There are other techniques for determining colour in fossils – in the same issue of Science that Roy and his colleagues published their findings, Ryan McKellar examined a load of late cretaceous dinosaur and bird feathers that had been trapped in amber. And in 2010 two papers on other fossils of primitive birds and dinosaurs using scanning electron microscopy suggested that the cellular structures involved in pigmentation – melanosomes – could be reliably detected in some specimens (Li et al, 2010; Zhang et al., 2010). The advantage of the technique used by my colleagues is that it relies less upon exceptional preservation, and it gives a whole-organism view. The trick, however, will be to find reliable interpretations of the elemental distribution.
To find out more about the technique, including some examples of its use on archaeological artifacts, including a ‘lost’ score by Cherubini, see Bergmann (2012).
To accompany the exhibition, Phil Manning made an e-book for the iPad, called “Chemical Ghosts”. This is available *free* from the iBook store. He also made an excellent free app, again for the iPad and called “Chemical Ghosts” (there are no Android versions I’m afraid, and they don’t work on the iPhone). At the end of the app, the camera starts up on your iPad (so it doesn’t work if, like me, you have an iPad 1 with no camera…). If you present this image to the camera (probably best to print it out), and get it in focus, you will be amazed what happens. Turn the image to one side and another – this was one of the best bits of the exhibit! People were absolutely amazed. Honest!
UPDATE: Here’s an image of what you see with an iPad with a camera – people in the comments have been asking. This was taken by Phil Manning himself. It’s a 3-D “augmented reality” rendering of the bird. You can move it in three dimensions as you move the cartoon of the bird. It’s really rather impressive (and better than this 2-d snapshot!). Note the realistic shadow!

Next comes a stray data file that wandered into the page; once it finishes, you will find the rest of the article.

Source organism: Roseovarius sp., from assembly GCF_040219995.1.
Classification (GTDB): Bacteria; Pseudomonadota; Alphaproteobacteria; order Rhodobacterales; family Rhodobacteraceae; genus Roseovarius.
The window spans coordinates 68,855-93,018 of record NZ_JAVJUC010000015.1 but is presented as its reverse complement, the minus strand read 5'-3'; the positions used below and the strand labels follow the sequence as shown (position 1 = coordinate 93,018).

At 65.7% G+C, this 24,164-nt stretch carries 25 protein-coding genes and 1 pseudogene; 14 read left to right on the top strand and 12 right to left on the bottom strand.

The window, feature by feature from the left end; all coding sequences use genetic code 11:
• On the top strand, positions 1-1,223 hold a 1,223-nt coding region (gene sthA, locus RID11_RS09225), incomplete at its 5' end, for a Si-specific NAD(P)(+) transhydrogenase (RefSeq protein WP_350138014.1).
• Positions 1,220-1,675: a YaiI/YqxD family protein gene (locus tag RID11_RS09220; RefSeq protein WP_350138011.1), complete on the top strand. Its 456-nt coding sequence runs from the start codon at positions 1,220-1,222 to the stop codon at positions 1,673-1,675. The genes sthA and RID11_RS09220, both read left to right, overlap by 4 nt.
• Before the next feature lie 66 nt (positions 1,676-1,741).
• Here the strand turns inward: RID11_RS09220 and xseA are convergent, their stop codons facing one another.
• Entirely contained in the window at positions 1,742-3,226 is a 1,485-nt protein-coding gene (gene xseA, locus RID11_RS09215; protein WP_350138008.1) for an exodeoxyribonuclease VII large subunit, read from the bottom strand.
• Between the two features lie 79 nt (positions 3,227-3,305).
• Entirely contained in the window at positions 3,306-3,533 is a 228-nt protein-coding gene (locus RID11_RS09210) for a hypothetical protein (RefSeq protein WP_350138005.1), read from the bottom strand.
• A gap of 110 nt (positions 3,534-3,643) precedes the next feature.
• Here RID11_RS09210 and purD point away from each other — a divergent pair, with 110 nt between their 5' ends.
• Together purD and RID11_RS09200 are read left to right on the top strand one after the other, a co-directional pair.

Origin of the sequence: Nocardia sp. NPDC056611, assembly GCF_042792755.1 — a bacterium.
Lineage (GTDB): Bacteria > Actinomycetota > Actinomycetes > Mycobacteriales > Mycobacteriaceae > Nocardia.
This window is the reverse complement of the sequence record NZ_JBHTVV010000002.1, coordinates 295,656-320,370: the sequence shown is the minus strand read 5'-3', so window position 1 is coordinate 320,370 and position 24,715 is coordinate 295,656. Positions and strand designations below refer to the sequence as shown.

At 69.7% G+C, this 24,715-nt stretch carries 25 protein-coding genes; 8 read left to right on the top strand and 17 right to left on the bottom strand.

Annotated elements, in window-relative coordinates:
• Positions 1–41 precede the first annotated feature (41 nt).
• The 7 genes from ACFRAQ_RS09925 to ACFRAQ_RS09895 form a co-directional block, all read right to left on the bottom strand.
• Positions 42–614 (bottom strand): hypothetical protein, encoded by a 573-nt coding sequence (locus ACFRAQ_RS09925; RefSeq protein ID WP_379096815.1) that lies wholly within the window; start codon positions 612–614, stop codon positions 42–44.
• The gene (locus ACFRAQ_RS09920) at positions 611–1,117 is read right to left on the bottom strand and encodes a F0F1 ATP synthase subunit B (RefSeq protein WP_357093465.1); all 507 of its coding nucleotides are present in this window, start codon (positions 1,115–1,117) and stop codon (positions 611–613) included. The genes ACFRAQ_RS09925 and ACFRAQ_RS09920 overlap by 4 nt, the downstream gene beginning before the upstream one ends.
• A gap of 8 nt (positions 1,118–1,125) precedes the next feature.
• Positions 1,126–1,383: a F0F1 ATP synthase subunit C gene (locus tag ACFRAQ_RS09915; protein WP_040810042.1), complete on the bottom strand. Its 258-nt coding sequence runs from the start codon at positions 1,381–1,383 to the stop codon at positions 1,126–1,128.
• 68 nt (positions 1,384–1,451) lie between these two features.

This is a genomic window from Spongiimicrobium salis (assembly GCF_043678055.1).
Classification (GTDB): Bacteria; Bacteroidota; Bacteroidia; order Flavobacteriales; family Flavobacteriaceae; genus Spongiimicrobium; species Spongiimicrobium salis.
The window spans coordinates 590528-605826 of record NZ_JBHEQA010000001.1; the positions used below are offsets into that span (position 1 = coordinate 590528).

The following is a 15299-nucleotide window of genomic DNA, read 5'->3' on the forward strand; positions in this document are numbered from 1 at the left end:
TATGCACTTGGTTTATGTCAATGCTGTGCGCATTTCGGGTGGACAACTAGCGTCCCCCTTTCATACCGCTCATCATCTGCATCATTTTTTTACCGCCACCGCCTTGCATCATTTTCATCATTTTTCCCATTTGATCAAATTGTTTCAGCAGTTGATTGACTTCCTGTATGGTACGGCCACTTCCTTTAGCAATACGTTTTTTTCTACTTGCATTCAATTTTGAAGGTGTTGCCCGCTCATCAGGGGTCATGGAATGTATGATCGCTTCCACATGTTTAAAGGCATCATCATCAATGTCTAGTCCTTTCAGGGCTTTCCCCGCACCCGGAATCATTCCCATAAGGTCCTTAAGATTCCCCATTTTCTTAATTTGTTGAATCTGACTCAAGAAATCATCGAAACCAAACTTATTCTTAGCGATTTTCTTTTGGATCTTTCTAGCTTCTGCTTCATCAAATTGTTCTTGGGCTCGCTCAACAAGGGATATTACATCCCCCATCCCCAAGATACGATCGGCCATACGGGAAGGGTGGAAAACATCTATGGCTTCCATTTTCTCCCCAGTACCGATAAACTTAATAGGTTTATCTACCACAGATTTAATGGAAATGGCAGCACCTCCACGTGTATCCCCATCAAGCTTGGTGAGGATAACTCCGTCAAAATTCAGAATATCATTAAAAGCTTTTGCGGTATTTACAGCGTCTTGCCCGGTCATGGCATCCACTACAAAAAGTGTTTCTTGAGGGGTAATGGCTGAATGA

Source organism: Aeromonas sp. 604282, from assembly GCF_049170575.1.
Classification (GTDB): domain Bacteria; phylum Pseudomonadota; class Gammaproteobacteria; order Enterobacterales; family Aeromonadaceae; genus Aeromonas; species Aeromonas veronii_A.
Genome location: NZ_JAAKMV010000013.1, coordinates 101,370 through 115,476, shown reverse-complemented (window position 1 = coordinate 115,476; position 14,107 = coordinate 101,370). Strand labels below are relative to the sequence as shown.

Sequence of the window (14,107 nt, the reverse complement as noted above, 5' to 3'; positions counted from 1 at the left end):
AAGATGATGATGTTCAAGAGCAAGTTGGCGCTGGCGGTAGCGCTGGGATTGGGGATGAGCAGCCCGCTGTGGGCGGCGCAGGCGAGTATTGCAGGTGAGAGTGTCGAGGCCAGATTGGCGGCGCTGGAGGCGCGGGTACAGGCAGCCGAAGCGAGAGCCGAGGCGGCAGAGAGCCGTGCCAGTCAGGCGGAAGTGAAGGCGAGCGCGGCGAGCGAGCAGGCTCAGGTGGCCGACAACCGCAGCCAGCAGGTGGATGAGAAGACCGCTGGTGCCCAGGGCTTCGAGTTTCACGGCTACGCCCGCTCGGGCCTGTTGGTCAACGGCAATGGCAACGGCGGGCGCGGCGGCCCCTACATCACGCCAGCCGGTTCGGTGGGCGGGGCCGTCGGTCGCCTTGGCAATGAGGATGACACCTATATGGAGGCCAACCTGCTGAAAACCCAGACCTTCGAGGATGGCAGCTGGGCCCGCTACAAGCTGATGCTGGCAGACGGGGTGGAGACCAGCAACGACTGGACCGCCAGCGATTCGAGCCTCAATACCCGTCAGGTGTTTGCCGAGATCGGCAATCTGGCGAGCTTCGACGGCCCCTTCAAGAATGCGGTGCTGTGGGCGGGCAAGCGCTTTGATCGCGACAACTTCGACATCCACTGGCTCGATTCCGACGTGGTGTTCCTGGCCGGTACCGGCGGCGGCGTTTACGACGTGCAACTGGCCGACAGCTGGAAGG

References (links are only to abstracts I’m afraid, unless you have personal or institutional access):
U. Bergmann, R. W. Morton, P. L. Manning, W. I. Sellers, S. Farrar, K. G. Huntley, R. A. Wogelius, and P. Larson (2010) Archaeopteryx feathers and bone chemistry fully revealed via synchrotron imaging. PNAS 107:9060-9065
Uwe Bergmann, Philip L. Manning & Roy A Wogelius (2012) Chemical mapping of paleontological and archeological artifacts with synchotron X-rays. Annual Review of Analytical Chemistry 5:361-389.
Quanguo Li, Ke-Qin Gao, Jakob Vinther, Matthew D. Shawkey, Julia A. Clarke, Liliana D’Alba, Qingjin Meng, Derek E. G. Briggs and Richard O. Prum (2010) Plumage color patterns of an extinct dinosaur. Science 327:1369-1372
Ryan C. McKellar, Brian D. E. Chatterton, Alexander P. Wolfe, Philip J. Currie (2011) A diverse assemblage of late Cretaceous dinosaur and bird reathers from Canadian amber. Science 333:1619-1622
R. A. Wogelius, P. L. Manning, H. E. Barden, N. P. Edwards, S. M. Webb, W. I. Sellers, K. G. Taylor, P. L. Larson, P. Dodson, H. You, L. Da-qing, U. Bergmann (2011) Trace metals as biomarkers for eumelanin pigment in the fossil record. Science 333:1622-1626.
Fucheng Zhang, Stuart L. Kearns, Patrick J. Orr, Michael J. Benton, Zhonghe Zhou, Diane Johnson, Xing Xu & Xiaolin Wang (2010)Fossilized melanosomes and the colour of Cretaceous dinosaurs and birds. Nature 463:1075-1078